A semi-improvised performance, a spa-like treatment, an exploration of memory, a motivational coaching and a discussion of the psychological attachments to human hair: these were my experiences at the Camden People’s Theatre’s One-on-One night – a night which was overwhelmingly positive, affirming and overall lovely.
Before going into each piece, I’ll quickly mention Chapter One by Black Shoe – a durational piece running throughout the evening, where four performers in jumpsuits practiced automatic writing, and in turn read what they had just written through a microphone. I didn’t stay for much of this, so don’t have a huge amount to say, but it reminded me slightly of Forced Entertainment. It was interesting to listen to the writing phase in and out of being conscious and unconscious – with some of the moments of unconsciousness providing glimpses into the depravity and weirdness of the human mind. I’m not sure I got enough of a sense of the piece, sitting in for only 15 minutes or so, to truly appreciate it. I suspect the durational aspect is very important, and from what I saw I don’t think I would have had trouble staying engaged with it over a longer period: there’s a constant sense of “what’s going to come out next?” which lends both a slight excitement to the proceeding, followed by either a payoff or a disappointment every time someone reads, both of which left me wanting ‘just one more’ before getting up to go.
My first one-on-one was actually for two participants at a time, going one-on-one with one another. The Stand In by Art of Disappearing is a delightfully silly experience: under the vaguest of instructions (through headphones and an extremely light ‘script’), you and your partner are asked to improvise several different performances – all the while with a director taking notes which you receive at the end (I was very pleased to see she approved of my concoctions!) There’s a good range of scope to interpret the instructions, and so long as you’re happy to let go it’s just a good piece of fun: my session was accompanied by a great deal of giggling. If you get a chance to try this out then do – just leave your inhibitions at the door and embrace your inner performer!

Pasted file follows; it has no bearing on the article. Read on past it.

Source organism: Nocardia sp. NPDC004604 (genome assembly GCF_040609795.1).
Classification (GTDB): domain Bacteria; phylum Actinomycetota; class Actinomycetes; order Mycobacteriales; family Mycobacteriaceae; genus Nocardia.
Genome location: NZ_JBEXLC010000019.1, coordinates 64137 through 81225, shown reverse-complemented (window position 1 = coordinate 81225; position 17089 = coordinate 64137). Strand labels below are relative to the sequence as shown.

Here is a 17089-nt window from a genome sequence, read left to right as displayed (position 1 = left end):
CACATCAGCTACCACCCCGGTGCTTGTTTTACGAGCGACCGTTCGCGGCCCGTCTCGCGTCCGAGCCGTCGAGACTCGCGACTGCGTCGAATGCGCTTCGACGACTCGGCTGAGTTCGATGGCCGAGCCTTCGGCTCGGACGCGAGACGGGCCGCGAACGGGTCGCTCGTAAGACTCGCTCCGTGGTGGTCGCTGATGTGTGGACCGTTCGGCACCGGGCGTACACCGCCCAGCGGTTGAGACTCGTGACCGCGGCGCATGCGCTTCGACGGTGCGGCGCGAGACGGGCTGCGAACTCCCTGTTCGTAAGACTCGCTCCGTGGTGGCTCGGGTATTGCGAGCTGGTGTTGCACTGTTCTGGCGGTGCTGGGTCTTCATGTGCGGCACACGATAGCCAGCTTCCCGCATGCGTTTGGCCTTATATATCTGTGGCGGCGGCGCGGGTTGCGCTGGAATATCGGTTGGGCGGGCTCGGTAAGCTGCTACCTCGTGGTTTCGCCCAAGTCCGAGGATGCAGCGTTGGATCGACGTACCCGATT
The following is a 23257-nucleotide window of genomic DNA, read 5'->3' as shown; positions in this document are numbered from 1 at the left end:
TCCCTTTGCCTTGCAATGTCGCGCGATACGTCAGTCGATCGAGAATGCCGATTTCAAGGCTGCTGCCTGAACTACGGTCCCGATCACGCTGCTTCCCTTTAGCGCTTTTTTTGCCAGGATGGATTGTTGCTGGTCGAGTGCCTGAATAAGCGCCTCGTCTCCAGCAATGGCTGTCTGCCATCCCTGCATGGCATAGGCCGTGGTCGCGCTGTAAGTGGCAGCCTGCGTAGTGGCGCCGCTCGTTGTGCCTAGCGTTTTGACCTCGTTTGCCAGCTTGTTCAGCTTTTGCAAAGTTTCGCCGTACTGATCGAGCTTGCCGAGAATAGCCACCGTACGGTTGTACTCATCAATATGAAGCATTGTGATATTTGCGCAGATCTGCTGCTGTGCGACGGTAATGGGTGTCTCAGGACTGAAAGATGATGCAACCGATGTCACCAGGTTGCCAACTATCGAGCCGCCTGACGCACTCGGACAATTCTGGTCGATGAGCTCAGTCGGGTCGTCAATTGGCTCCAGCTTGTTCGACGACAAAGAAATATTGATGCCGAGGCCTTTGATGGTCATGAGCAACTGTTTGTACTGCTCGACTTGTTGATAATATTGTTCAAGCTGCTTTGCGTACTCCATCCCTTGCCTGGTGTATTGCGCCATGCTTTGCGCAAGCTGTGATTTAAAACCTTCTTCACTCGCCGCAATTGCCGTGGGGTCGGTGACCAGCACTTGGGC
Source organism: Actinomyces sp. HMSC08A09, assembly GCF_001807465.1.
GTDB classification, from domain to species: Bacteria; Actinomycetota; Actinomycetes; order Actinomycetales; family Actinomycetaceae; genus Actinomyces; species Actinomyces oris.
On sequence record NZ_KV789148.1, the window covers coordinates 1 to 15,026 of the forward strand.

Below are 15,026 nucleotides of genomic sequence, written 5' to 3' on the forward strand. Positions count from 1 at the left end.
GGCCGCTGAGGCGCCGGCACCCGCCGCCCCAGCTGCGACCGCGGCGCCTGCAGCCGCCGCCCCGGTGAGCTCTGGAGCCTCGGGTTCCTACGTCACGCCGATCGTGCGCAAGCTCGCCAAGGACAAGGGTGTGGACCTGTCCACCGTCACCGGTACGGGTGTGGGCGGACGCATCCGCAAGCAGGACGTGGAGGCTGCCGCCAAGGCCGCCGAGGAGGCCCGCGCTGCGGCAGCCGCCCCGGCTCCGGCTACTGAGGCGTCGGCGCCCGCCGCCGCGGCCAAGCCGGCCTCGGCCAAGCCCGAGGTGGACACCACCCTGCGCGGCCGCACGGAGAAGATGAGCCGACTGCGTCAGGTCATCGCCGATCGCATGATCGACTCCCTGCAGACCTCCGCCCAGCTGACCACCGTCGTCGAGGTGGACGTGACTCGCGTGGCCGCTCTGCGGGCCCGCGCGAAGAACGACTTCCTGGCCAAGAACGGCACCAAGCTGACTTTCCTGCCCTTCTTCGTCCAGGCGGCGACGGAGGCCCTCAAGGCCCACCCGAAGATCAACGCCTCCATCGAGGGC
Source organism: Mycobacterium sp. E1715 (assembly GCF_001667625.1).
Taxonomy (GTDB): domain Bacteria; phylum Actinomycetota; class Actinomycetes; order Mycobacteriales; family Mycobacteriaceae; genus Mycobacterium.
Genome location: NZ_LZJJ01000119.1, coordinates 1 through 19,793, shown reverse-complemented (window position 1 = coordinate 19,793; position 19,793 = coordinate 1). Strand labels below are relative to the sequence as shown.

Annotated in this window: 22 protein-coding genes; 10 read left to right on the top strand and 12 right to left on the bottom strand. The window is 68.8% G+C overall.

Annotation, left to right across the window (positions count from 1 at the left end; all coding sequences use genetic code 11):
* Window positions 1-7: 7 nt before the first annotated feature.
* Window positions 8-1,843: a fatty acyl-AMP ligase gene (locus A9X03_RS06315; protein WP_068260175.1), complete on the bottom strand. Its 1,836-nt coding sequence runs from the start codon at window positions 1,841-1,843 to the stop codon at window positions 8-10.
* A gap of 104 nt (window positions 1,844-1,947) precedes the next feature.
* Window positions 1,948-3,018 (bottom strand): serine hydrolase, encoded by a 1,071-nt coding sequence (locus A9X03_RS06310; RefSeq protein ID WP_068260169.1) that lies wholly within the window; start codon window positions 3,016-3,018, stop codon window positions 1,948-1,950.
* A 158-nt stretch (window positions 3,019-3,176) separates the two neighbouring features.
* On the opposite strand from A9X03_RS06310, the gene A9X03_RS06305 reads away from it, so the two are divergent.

The Happiness Treatments by Robert Clarke was by far the longest experience of the evening, lasting approximately an hour altogether. I understand that this is only one part of a four-part work attached to the dance piece Promises of Happiness, but it stands very well on its own two feet. A sort of spa-like treatment, you enter a room with two other people, and are invited to lie on a bed (blindfold), and are gently manipulated in a variety of ways, sort of like a unusual massage (with the odd bit of sound helping along the way). The whole process was immensely relaxing and reassuring, and I would have been quite happy for it to go on much longer: I came out the other side calm, comfortable and happy. Really lovely. There’s quite a bit more to it, but I don’t want to spoil it: there was a point I thought it was over, and then realised it definitely wasn’t – and then my understanding of what the piece was offering expanded in a fascinating way. Well worth catching if you can.